14 December 2011

Next Stop: Mexico

Since returning to UCSD, organic chemistry finals and late night study sessions at biomed, we have founded a student organization at UCSD: Phantom Outreach. We are also currently working with the Cure Our Children Foundation and the Amputee Coalition to post instructional videos of how to do mirror box therapy on their websites to further raise awareness in the amputee community throughout the States.

We plan on taking mirror therapy to Mexico next and in this effort we have partnered with several healthcare providers in Mexico and are working to schedule a traveling lecture series. These trips are scheduled to begin in January 2012. In June 2012, we will be returning to Haiti to further spread knowledge of the therapy in Port-au-Prince, as well as introducing it to physical therapy clinics throughout the Dominican Republic and Nicaragua.


02 October 2011

Haiti is roosters crowing at dawn, drums in the night, coffee plucked wild from mountainsides, and rum from ancient iron kettles

Sunday brings us to our last full day at the hospital. It is a day full of mixed feelings as I wish to stay much longer. We spend much of the time ensuring everything is set with both the Hanger Clinic and physical therapy clinic at the hospital so that the therapy may continue once we have left. We leave the duffel bag full of sneakers Brittany and Lina brought with the Hanger Clinic and the donated medical supplies to the hospital.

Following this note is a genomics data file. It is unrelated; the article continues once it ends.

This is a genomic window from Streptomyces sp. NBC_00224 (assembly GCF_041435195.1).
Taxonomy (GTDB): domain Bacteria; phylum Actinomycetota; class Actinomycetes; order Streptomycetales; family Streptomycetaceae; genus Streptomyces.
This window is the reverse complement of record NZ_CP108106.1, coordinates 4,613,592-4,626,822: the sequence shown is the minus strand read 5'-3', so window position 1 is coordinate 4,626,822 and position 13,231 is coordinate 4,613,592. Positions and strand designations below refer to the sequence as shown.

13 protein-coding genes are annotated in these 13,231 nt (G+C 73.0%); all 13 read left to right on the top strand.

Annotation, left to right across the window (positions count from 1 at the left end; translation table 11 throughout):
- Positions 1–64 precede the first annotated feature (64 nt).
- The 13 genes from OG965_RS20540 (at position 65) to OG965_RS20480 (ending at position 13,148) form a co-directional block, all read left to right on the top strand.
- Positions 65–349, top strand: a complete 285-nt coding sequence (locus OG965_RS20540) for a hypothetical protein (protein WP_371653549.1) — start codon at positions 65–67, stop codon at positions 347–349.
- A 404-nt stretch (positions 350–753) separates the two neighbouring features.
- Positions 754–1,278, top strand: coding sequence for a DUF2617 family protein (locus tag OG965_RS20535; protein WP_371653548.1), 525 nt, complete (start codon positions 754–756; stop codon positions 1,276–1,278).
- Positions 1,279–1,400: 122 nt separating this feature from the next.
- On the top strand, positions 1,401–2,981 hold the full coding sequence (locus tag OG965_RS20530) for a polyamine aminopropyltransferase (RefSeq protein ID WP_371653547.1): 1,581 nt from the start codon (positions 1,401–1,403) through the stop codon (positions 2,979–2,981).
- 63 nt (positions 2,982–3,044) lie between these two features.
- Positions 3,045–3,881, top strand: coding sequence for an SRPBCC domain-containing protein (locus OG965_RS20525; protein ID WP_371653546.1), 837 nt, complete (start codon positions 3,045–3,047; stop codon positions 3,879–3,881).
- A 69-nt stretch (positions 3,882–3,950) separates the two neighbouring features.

A newly arrived surgeon from explains to me that he has a patient back in New York with severe phantom pain and I teach him the mirror box therapy so that his patient may be helped when he returns.

As we bid our many new friends Au Revoir tonight we hope to return very soon. Haiti has an incredibly complex history with foreigners (“blancs”) to say the least yet I've never felt so welcomed. Locals come up to me freely and take me on tours of their schools, to the markets underneath tarps and past labyrinths of vendors. There is beautiful art everywhere one goes. Asking someone here what their art is would be comparable to asking someone what their favorite color is back in the States: everyone has one. On the same day, I walk through the open corridors of the hospital with dozens of patient beds crowded together (those with tuberculosis and other infectious diseases abreast those without), past the malnutrition ward, and relief tents housing the overflow of cholera patients. These conditions further my commitment to help others through medicine. Being in the minority here has taught me to view the world from a different perspective, as well as deepened my knowledge and appreciation of sustainable philanthropy.

Organizing and leading this research project involved complex logistics for travel, safe accommodation, recruitment of patients, and experimental design. The footprint was left for the scaling and on-going practical implementation of this inexpensive and non-intrusive therapy. This trip is an extension of my career goal of not only using research as a tool to develop simple yet effective treatments for neurological disorders, but bringing them directly to the (phantom) hands of those that need them.